Is your daily cuppa leaving you lower in iron?
Is your daily cuppa leaving you lower in iron? Find out how your daily tea or coffee could be affecting your levels of iron.
As a coffee and tea-loving nation we manage to get through an amazing 235 million cups every day, but could the substances in your daily cuppa be affecting your iron absorption?
Both tea and coffee contain chemical compounds called tannins. Tannins are naturally occurring organic substances known as polyphenols and are present in wine, beer, fruit juices, berries, pomegranates, nuts, smoked foods, legumes, some herbs and spices. These tannins could be affecting your iron absorption.
One study has shown that tea consumption may reduce iron absorption by as much as 60% and coffee reduces its uptake by 50%. The tannins in both tea and coffee adversely affect iron availability, which could lead to iron deficiency anaemia. Another study showed just 5mg of tannins inhibited absorption by 20%, 25mg by 67% and 100mg by 88%, whereas some research inferred you would have to drink more than 3 strong cups of tea a day to have this effect.
Other studies stated that non-haem iron (vegetable sources) absorption is only affected by tannins and haem iron (meat sources) are not affected, but this does not take into account a person’s individual absorption capabilities. Other minerals like zinc and calcium’s absorption may be affected, which could lead to other health issues such as brittle bones or immune system imbalances. Taking iron supplementation is one way to prevent the possible negative effects caused by tannins. We can also choose to reduce the amount of tannins we consume on a daily basis by making specific dietary changes and reducing our consumption of tea and coffee.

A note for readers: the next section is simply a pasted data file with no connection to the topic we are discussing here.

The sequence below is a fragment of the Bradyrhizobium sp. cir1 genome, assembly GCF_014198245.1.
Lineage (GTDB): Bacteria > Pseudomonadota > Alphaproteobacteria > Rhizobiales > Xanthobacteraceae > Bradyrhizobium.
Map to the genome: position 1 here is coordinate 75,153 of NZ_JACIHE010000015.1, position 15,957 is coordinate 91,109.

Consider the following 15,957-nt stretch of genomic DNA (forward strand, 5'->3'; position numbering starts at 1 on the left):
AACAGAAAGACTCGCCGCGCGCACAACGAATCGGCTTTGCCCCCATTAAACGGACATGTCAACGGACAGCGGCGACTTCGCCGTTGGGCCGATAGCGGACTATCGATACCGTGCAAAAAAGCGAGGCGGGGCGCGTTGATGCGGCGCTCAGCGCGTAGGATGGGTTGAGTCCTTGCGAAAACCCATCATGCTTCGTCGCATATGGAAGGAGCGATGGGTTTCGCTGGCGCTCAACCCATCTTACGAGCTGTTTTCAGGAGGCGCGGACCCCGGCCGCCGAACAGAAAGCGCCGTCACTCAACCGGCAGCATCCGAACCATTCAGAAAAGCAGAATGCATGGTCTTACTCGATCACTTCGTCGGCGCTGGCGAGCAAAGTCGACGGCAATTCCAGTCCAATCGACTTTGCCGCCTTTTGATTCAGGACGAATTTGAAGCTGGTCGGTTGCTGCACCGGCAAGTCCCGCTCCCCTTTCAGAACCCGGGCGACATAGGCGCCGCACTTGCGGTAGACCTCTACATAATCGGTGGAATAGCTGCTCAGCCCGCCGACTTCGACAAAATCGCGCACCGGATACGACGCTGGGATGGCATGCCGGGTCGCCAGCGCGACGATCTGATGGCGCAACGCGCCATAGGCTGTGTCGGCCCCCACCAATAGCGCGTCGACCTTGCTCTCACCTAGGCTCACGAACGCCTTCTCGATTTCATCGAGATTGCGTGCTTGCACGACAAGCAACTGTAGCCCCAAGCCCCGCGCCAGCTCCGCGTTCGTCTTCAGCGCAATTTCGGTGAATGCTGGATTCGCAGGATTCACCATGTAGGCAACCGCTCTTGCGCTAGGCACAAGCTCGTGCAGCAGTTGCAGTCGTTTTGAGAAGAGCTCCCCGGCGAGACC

So could tannins lead to sub-optimal levels of iron and does this mean there is a need for iron supplementation? Well, yes - particularly in the case of vegans and vegetarians that drink tea or coffee, plus people with malabsorption issues, athletes, pregnant women or women with the conditions such as Endometriosis or Fibroids who require extra iron.
Supplementation could also be useful for anyone who is drinking tea and coffee daily or drinking excessive amounts sporadically. Other dietary factors that need to be taken into account even if no tea or coffee is consumed are the intake of other tannin-containing foods, or iron-rich foods like red meat, mussels and oysters, green leafy vegetables, beans, some nuts, pumpkin seeds and tofu. Always check with your GP before taking iron supplements as it can be harmful if not monitored. If taking any iron supplements, be sure to take them separately from your cup of tea as this may affect absorption.
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